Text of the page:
To See Differently: Incorporating the Arts into Bioethics Education

Chapter
Part of the Advancing Global Bioethics book series (AGBIO, volume 10)

Abstract

Traditional approaches to teaching bioethics courses include, among other things, case studies from clinical or research ethics, chapters on patient autonomy and beneficence, conflicts of interest and the dangers of hidden prejudice. All of these are essential to a good bioethics course. In my experience, however, incorporating the arts—whether it is a poem, short story, film, or a painting or play—enhances the curriculum and encourages students to see differently. The arts have the power to startle, to challenge beliefs, to invite people to see the world through others’ eyes. In our culture, the arts are often relegated to the province of entertainment, but they can be powerful teaching tools, particularly in a field of study in which empathy is highly valued. Every culture has stories, art, music and dance, and these can be used to speak to students in introductory or advanced bioethics courses. In science and humanities courses, they can be used to introduce bioethical dilemmas and promote discussion. An instructor can use examples from the students’ own culture and expand their experience by introducing the arts and particular ethical issues of other cultures. This chapter will focus on the methodology of incorporating the arts into bioethics classrooms, using examples from various cultural traditions.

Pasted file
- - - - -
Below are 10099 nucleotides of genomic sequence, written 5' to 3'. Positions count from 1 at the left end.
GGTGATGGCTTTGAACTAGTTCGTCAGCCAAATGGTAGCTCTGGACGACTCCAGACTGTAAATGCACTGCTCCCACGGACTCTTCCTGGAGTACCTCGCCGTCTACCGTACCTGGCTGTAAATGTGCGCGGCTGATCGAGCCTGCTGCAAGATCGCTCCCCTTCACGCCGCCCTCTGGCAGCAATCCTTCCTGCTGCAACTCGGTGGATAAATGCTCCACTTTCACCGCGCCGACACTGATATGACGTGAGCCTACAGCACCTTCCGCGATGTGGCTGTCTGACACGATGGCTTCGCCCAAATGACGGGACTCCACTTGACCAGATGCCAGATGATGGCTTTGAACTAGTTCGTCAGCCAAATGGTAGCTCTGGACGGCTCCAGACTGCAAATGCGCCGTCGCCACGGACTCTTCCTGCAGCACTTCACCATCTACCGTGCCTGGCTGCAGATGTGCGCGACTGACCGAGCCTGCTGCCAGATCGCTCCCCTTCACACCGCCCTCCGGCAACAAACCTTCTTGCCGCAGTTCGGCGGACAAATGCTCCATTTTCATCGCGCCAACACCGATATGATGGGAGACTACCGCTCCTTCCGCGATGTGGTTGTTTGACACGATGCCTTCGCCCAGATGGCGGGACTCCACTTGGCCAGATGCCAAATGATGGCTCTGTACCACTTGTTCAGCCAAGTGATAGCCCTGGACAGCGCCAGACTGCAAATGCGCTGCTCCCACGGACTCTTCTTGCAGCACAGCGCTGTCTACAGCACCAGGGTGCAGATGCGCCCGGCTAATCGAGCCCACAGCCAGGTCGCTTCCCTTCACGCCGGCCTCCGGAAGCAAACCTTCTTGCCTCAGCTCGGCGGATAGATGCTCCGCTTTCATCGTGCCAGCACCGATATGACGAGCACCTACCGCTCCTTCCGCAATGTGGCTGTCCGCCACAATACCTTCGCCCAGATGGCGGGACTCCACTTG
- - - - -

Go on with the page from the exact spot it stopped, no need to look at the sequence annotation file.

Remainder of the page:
Films

  1. A Beautiful Mind, dir Ron Howard, 2001, DVD.Google Scholar
  2. Breaking Bad, cr Vince Gilligan, 2008-2013, TC series.Google Scholar
  3. Gattaca, dir Andrew Niccol, 1997, DVD.Google Scholar
  4. Miss Evers’ Boys, dir. Joseph Sargent, 1997, DVD.Google Scholar
  5. People Say I’m Crazy, dir John Cadigan, Katie Carigan, 2003, DVD.Google Scholar
  6. Philadelphia, dir Jonathan Demme, 1993, DVD.Google Scholar
  7. The Laramie Project, dir Moises Kaufman, 2002, DVD.Google Scholar

References

  1. Cobb, W. 1973. The Tuskegee syphilis study. Journal of the American Medical Association 65 (4): 345–348.Google Scholar
  2. Hawthorne, N. 1987. The Birthmark. New York: Penguin.Google Scholar
  3. Mueller, L. 1996. Monet Refuses the Operation. Second Language. Los Angeles: Louisan State Press.Google Scholar

Copyright information

© Springer International Publishing AG, part of Springer Nature 2018

Authors and Affiliations

  1. 1.Academy of Notre Dame de NamurVillanovaUSA

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